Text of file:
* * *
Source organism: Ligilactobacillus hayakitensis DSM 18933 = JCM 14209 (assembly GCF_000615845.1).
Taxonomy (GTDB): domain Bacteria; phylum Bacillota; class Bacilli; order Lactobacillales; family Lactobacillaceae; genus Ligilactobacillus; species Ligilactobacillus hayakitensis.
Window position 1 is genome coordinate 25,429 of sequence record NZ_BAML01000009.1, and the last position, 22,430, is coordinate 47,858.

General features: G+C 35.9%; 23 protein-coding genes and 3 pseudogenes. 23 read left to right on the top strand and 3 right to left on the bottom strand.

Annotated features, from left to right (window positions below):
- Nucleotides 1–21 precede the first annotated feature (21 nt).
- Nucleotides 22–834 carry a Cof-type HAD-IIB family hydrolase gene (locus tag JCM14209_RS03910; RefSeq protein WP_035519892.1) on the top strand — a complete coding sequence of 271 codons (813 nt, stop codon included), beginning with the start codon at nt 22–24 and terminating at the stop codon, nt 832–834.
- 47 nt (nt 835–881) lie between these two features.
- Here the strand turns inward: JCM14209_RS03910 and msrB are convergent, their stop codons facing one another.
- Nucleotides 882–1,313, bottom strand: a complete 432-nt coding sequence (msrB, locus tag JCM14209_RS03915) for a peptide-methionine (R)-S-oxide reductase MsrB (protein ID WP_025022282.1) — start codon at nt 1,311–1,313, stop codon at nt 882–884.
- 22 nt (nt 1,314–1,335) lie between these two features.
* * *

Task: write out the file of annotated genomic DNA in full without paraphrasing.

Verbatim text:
Source organism: Ligilactobacillus hayakitensis DSM 18933 = JCM 14209 (assembly GCF_000615845.1).
Taxonomy (GTDB): domain Bacteria; phylum Bacillota; class Bacilli; order Lactobacillales; family Lactobacillaceae; genus Ligilactobacillus; species Ligilactobacillus hayakitensis.
Window position 1 is genome coordinate 25,429 of sequence record NZ_BAML01000009.1, and the last position, 22,430, is coordinate 47,858.

General features: G+C 35.9%; 23 protein-coding genes and 3 pseudogenes. 23 read left to right on the top strand and 3 right to left on the bottom strand.

Annotated features, from left to right (window positions below):
- Nucleotides 1–21 precede the first annotated feature (21 nt).
- Nucleotides 22–834 carry a Cof-type HAD-IIB family hydrolase gene (locus tag JCM14209_RS03910; RefSeq protein WP_035519892.1) on the top strand — a complete coding sequence of 271 codons (813 nt, stop codon included), beginning with the start codon at nt 22–24 and terminating at the stop codon, nt 832–834.
- 47 nt (nt 835–881) lie between these two features.
- Here the strand turns inward: JCM14209_RS03910 and msrB are convergent, their stop codons facing one another.
- Nucleotides 882–1,313, bottom strand: a complete 432-nt coding sequence (msrB, locus tag JCM14209_RS03915) for a peptide-methionine (R)-S-oxide reductase MsrB (protein ID WP_025022282.1) — start codon at nt 1,311–1,313, stop codon at nt 882–884.
- 22 nt (nt 1,314–1,335) lie between these two features.